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 S'pore to reduce emissions growth by 16% below projected 2020 level

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Join date : 2009-10-04
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PostSubject: S'pore to reduce emissions growth by 16% below projected 2020 level   Thu Dec 10, 2009 10:34 am

By May Wong, Channel NewsAsia
Posted: 02 December 2009 2048 hrs

SINGAPORE: It will no longer be "business as usual" for Singapore, as the country commits to reduce carbon emissions growth by 16 per cent below the projected 2020 level - if a global agreement is reached and other countries implement significant targets of their own.

Senior Minister S Jayakumar, who chairs the Inter-Ministerial Committee on Climate Change, announced this at a news conference on Wednesday.

Singapore needs to come up with measures for reducing emissions growth, in order to prevent low-lying parts of the country from submerging due to adverse effects of climate change.

Professor Jayakumar said: "We are not starting off with a low base because despite all of our constraints, all our difficulties, we have done a lot.

"In fact, long before climate change became a global issue, Singapore has taken considerable efforts - increasing of green cover, transport policies, fuel switch to natural gas, enhancing of energy efficiency, recycling our waste. And the significant efforts have led to considerable reductions of our emissions."

The government said that 16 per cent is a stretch target, but it can be reached.

Mah Bow Tan, Singapore National Development Minister and Co-Chair, Inter-Ministerial Committee on Sustainable Development said: "When we mention the figure of 16 per cent, this is not like opening a gambit in a chess game or part of a negotiation.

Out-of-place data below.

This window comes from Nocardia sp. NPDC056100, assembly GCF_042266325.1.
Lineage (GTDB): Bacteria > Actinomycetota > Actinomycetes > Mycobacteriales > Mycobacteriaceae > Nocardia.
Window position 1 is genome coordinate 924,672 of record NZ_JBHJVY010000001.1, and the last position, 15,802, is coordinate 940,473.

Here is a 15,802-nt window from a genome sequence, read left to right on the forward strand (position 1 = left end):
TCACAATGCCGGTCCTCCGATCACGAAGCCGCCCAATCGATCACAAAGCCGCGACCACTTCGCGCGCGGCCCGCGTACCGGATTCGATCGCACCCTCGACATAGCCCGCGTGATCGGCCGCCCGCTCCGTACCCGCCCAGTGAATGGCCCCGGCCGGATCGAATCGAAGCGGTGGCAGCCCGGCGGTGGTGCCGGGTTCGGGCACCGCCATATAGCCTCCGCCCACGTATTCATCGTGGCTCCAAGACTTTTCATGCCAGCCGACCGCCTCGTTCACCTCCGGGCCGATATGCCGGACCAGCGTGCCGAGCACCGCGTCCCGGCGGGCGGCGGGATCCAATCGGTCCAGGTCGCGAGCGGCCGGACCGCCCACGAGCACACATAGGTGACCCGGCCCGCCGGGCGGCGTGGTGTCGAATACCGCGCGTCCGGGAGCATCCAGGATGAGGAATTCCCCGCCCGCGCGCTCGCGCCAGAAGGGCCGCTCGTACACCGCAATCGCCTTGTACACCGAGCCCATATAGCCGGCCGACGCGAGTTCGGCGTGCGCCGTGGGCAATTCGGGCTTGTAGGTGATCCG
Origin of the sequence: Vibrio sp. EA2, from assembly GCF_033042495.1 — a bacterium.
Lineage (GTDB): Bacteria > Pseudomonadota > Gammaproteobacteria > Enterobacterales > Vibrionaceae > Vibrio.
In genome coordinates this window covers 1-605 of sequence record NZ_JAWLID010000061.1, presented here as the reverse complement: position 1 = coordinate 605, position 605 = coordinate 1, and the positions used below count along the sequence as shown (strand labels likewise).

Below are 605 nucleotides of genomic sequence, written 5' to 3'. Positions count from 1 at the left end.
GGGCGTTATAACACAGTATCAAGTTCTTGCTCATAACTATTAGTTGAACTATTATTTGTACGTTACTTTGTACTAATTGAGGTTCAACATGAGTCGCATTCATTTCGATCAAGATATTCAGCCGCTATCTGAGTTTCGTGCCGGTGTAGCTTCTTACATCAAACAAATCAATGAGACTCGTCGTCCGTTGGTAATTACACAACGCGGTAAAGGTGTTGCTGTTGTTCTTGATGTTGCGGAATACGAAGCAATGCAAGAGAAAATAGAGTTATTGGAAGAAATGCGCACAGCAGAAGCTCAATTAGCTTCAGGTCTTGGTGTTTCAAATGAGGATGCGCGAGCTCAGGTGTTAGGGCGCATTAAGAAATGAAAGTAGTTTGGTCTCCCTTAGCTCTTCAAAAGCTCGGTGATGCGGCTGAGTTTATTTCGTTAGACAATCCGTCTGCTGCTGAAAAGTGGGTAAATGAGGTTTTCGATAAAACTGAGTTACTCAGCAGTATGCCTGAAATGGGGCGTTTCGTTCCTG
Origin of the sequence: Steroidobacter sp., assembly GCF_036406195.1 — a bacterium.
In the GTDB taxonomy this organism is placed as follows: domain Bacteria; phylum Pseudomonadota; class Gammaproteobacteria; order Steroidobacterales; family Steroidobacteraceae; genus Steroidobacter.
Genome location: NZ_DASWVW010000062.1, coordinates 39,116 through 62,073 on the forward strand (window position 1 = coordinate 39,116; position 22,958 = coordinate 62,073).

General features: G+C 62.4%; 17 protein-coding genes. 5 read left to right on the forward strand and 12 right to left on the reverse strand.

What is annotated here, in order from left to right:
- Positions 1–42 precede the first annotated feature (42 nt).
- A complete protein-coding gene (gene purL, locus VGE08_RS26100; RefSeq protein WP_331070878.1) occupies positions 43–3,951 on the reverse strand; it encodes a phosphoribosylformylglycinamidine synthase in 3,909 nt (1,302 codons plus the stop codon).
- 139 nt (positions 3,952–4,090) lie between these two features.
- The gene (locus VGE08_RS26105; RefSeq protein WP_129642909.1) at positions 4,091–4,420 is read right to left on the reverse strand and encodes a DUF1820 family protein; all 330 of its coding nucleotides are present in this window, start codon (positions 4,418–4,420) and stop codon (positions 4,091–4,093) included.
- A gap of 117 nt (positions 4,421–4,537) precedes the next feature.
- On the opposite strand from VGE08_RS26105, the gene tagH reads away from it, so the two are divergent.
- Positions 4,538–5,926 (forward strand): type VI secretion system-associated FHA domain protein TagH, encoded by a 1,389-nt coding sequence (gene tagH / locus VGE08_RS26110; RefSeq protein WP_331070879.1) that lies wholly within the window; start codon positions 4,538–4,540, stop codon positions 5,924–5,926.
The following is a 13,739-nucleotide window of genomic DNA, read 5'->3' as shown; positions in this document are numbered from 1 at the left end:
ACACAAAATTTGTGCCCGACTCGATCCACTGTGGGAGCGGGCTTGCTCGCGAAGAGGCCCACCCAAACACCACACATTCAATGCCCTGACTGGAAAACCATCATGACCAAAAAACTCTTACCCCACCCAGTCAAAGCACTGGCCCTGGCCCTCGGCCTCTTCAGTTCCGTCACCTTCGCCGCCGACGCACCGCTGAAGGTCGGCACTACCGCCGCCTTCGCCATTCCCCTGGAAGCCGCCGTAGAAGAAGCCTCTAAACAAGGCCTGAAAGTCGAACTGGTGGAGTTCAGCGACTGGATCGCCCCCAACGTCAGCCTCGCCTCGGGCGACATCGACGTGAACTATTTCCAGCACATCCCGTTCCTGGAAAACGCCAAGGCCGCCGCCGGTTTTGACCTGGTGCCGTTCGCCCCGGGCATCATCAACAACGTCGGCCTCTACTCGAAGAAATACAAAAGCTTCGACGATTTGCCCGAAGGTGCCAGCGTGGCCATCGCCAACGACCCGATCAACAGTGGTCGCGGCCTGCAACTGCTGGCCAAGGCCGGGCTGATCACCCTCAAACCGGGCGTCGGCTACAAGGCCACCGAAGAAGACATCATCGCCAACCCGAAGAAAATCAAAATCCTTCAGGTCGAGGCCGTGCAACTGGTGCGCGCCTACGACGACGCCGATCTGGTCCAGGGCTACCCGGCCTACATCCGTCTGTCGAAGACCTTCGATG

"No, this is derived at, based on fundamental evaluation of what we have done and what we can realistically do. Eventually, government will have to come up with a set of measures in order to incentivise as well as to encourage behaviour to achieve this target.

"Our commitment is done in good faith; it is something we believe is achievable. It is not something that we just throw up on the table for negotiation."

Measures on how the government intends to reduce emissions growth will be announced after the Copenhagen climate talks next week. It will mean additional costs, but the government will buffer the impact.

Professor Jayakumar said: "The measures which we will take to reduce our emissions growth will entail both economic and social costs and will require considerable domestic adjustments.

"There will be impact on industries and households. The government will do what is necessary to buffer this impact and to help them adjust to the new low carbon environment.

"We will do our best to keep the cost to the minimum and to achieve the emissions growth reduction in the best possible efficient way."

Besides looking at costs, the government will also ensure that economic growth is not compromised.

Dr Yaacob Ibrahim, Singapore Environment and Water Resources Minister and Co-Chair, Inter-Ministerial Committee on Sustainable Development said: "It must grow. The question is at what rate? How fast and how big it will be - that is what is being studied at this point in time.

"If we do this at the expense of our economic competitiveness, then we are shooting ourselves in the foot. We must do it in conjunction with economic growth.

"But how that growth will be, as mentioned by Minister Mah, we have to look at the total package. Which are the sectors we have to bear? Is there a need to restructure some sectors of the economy? These are being studied intensely."

Professor Jayakumar said Singapore has no historical responsibility for climate change and it contributes less than 0.2 per cent of global greenhouse gas emissions. In spite of this, he said that Singapore is making a major effort to tackle climate change.

He added that this is because Singapore is a responsible member of the international community, and wants to play its part in reducing emissions.


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